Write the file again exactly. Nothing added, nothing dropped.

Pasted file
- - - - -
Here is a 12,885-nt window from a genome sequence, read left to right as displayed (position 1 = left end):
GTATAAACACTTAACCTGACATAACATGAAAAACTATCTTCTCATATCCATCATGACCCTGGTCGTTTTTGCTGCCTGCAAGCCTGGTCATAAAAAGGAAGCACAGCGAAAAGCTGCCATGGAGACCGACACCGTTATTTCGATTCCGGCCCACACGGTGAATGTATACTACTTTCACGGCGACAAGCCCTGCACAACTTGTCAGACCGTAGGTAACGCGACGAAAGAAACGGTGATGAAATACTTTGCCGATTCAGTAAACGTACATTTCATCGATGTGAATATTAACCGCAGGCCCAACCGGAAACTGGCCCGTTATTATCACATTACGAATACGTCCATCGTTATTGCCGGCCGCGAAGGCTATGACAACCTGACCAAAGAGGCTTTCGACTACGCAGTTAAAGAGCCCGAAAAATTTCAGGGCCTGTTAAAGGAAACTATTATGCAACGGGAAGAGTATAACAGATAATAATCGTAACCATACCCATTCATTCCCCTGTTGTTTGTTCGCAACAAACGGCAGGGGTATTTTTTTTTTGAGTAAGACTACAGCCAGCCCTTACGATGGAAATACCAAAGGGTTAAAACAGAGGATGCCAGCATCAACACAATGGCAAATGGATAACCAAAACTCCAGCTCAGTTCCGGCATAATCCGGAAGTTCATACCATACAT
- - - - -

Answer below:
Here is a 12,885-nt window from a genome sequence, read left to right as displayed (position 1 = left end):
GTATAAACACTTAACCTGACATAACATGAAAAACTATCTTCTCATATCCATCATGACCCTGGTCGTTTTTGCTGCCTGCAAGCCTGGTCATAAAAAGGAAGCACAGCGAAAAGCTGCCATGGAGACCGACACCGTTATTTCGATTCCGGCCCACACGGTGAATGTATACTACTTTCACGGCGACAAGCCCTGCACAACTTGTCAGACCGTAGGTAACGCGACGAAAGAAACGGTGATGAAATACTTTGCCGATTCAGTAAACGTACATTTCATCGATGTGAATATTAACCGCAGGCCCAACCGGAAACTGGCCCGTTATTATCACATTACGAATACGTCCATCGTTATTGCCGGCCGCGAAGGCTATGACAACCTGACCAAAGAGGCTTTCGACTACGCAGTTAAAGAGCCCGAAAAATTTCAGGGCCTGTTAAAGGAAACTATTATGCAACGGGAAGAGTATAACAGATAATAATCGTAACCATACCCATTCATTCCCCTGTTGTTTGTTCGCAACAAACGGCAGGGGTATTTTTTTTTTGAGTAAGACTACAGCCAGCCCTTACGATGGAAATACCAAAGGGTTAAAACAGAGGATGCCAGCATCAACACAATGGCAAATGGATAACCAAAACTCCAGCTCAGTTCCGGCATAATCCGGAAGTTCATACCATACAT